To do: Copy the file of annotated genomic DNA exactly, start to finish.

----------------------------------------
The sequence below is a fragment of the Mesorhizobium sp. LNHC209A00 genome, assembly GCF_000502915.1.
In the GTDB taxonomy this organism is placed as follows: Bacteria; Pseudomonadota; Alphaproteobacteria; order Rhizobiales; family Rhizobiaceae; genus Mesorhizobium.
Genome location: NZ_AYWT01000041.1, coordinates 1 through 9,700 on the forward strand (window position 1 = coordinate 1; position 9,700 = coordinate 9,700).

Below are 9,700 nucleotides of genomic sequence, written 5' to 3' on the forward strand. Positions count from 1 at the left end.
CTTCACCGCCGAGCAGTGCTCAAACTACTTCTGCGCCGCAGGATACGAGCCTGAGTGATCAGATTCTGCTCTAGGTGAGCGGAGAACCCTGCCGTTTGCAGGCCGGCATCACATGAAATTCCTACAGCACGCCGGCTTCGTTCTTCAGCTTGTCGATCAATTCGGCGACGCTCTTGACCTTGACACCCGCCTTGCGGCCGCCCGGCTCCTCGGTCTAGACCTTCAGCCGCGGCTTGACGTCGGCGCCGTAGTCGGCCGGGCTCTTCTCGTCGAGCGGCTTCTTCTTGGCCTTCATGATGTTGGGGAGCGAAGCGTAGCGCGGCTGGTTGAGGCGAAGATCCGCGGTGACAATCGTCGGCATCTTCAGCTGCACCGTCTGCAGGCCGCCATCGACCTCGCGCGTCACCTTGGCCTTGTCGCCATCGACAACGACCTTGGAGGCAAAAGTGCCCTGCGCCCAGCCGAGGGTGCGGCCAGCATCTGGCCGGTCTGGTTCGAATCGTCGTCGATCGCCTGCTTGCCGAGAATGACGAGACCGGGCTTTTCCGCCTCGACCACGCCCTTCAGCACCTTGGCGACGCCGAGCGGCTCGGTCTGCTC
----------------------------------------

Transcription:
The sequence below is a fragment of the Mesorhizobium sp. LNHC209A00 genome, assembly GCF_000502915.1.
In the GTDB taxonomy this organism is placed as follows: Bacteria; Pseudomonadota; Alphaproteobacteria; order Rhizobiales; family Rhizobiaceae; genus Mesorhizobium.
Genome location: NZ_AYWT01000041.1, coordinates 1 through 9,700 on the forward strand (window position 1 = coordinate 1; position 9,700 = coordinate 9,700).

Below are 9,700 nucleotides of genomic sequence, written 5' to 3' on the forward strand. Positions count from 1 at the left end.
CTTCACCGCCGAGCAGTGCTCAAACTACTTCTGCGCCGCAGGATACGAGCCTGAGTGATCAGATTCTGCTCTAGGTGAGCGGAGAACCCTGCCGTTTGCAGGCCGGCATCACATGAAATTCCTACAGCACGCCGGCTTCGTTCTTCAGCTTGTCGATCAATTCGGCGACGCTCTTGACCTTGACACCCGCCTTGCGGCCGCCCGGCTCCTCGGTCTAGACCTTCAGCCGCGGCTTGACGTCGGCGCCGTAGTCGGCCGGGCTCTTCTCGTCGAGCGGCTTCTTCTTGGCCTTCATGATGTTGGGGAGCGAAGCGTAGCGCGGCTGGTTGAGGCGAAGATCCGCGGTGACAATCGTCGGCATCTTCAGCTGCACCGTCTGCAGGCCGCCATCGACCTCGCGCGTCACCTTGGCCTTGTCGCCATCGACAACGACCTTGGAGGCAAAAGTGCCCTGCGCCCAGCCGAGGGTGCGGCCAGCATCTGGCCGGTCTGGTTCGAATCGTCGTCGATCGCCTGCTTGCCGAGAATGACGAGACCGGGCTTTTCCGCCTCGACCACGCCCTTCAGCACCTTGGCGACGCCGAGCGGCTCGGTCTGCTC